The Role of the Foreign Corrupt Practices Act and Other Transnational Anti-Corruption Laws in Preventing or Lessening Future Financial Crises


Eric C. Chaffee


The most recent global financial crisis resulted in part from a failure of international law. Politicians and other regulators in the United States and abroad failed to effectively work together to create a consistent and proper level of regulation for the financial institutions, the mortgage-backed securities, and the credit default swaps that were at the heart of the crisis. As evidenced by the crisis, the globalization of financial markets within the past few decades has created new systemic risk in which national crises can quickly and easily spread across national borders. In the absence of greater coordination by politicians and other regulators in the United States and abroad, global financial crises are likely to occur with greater regularity and severity as the world continues to become more interconnected.

Even if a cohesive web of international financial regulation can be developed, enforcement of the various strands of that web of regulation remains a concern. Remarkably, anti-corruption law has largely been ignored as a necessary component of financial regulatory reform. In the voluminous body of the Dodd-Frank Wall Street Reform and Consumer Protection Act, the term “corruption” is not mentioned once, which is extraordinarily troubling.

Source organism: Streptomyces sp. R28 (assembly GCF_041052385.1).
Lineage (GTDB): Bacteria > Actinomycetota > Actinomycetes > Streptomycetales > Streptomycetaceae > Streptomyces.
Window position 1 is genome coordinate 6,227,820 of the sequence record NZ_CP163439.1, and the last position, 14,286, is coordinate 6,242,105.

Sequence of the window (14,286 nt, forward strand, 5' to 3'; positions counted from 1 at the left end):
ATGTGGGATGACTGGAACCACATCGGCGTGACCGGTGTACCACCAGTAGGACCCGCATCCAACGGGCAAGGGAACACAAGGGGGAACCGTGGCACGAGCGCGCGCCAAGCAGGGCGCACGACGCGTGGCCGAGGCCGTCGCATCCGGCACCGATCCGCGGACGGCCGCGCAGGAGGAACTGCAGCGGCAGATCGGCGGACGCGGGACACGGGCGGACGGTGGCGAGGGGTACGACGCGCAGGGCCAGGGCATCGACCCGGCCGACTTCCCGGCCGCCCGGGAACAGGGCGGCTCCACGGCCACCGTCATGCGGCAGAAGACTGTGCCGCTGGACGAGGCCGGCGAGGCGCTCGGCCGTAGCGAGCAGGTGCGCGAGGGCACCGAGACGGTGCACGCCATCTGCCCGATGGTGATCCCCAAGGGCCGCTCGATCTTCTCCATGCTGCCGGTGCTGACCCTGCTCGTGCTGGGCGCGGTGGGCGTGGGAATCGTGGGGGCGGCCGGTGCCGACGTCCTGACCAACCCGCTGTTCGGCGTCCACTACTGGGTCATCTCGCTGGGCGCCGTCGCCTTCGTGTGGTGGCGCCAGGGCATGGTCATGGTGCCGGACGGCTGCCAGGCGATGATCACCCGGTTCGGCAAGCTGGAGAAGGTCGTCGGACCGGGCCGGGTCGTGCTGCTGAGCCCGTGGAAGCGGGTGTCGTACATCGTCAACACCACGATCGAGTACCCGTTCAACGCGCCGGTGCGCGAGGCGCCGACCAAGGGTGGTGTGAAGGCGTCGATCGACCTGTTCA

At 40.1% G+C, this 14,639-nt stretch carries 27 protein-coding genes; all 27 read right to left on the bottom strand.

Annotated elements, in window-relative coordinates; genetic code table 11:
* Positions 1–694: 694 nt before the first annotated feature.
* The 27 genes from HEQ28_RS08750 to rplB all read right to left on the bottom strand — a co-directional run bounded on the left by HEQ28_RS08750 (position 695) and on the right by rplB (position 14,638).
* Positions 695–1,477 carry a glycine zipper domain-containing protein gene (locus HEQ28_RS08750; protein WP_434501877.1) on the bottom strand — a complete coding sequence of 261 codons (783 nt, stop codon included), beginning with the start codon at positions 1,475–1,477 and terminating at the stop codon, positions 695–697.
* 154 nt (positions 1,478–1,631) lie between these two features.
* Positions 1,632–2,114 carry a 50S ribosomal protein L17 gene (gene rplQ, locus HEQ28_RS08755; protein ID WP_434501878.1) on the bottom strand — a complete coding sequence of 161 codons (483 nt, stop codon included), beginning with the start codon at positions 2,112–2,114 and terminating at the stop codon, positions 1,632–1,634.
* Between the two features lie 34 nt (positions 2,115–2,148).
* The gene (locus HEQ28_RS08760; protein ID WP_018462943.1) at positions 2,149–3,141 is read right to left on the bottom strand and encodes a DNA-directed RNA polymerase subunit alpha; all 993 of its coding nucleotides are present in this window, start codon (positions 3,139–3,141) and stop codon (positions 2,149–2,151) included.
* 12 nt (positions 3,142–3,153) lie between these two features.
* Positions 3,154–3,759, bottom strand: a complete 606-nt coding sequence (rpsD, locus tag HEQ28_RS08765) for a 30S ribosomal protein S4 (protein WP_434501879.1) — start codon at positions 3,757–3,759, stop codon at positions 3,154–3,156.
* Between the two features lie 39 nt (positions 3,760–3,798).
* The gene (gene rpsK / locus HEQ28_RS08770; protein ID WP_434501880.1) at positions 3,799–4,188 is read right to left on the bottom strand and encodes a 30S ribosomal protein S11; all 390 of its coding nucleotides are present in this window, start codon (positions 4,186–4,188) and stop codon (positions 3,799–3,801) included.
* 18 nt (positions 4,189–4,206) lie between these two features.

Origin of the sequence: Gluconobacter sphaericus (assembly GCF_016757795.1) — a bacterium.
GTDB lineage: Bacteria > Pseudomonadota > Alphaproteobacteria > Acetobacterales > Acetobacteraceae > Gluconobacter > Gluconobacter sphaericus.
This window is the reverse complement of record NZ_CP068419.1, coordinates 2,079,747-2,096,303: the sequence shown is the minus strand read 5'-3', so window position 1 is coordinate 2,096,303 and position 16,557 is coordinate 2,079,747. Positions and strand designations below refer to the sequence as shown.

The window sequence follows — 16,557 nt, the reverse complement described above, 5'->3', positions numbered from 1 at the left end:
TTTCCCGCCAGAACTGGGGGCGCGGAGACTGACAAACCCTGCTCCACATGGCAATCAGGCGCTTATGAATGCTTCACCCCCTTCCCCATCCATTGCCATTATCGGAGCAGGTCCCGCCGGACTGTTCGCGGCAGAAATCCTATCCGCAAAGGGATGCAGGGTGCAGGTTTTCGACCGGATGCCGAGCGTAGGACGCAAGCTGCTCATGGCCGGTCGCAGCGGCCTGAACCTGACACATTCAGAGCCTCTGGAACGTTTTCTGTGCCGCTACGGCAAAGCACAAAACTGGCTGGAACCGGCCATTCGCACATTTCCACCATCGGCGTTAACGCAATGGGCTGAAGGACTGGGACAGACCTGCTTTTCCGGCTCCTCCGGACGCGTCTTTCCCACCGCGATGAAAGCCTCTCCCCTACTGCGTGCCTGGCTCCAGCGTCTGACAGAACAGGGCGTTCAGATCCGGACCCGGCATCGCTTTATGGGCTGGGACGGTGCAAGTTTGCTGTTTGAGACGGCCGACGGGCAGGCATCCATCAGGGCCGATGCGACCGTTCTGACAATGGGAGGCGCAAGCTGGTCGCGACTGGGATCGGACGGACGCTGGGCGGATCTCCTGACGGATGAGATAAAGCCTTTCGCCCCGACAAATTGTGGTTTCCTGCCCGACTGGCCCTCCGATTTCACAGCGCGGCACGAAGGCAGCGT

A robust and comprehensive system of transnational anti-corruption law is required to create stable global financial markets. The realities of an increasingly interconnected world precipitated the enactment of the Foreign Corrupt Practices Act to prevent persons and other entities from engaging in activity that would corrupt foreign government officials. The OECD Anti-Bribery Convention, the United Nations Convention Against Corruption, and various other international agreements have helped to spread transnational anti-corruption laws throughout the rest of the world. The adoption and enforcement of these laws, however, remains incomplete. In the absence of a robust and comprehensive system of transnational anti-corruption laws, the global financial markets remain subject to greater risk of future financial crises. This article explores the current global system of anti-corruption law and explore how that system should and must evolve to prevent or lessen future global financial crises.


Bribery, Corruption, Dodd Frank, Financial Crisis, FCPA, Foreign Corrupt Practices Act, International Law, OECD Anti-Bribery Convention, Securities Law, Securities Regulation, United Nations Convention Against Corruption

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73 Ohio State Law Journal 1283 (2012)


COinS Eric C. Chaffee Faculty Bio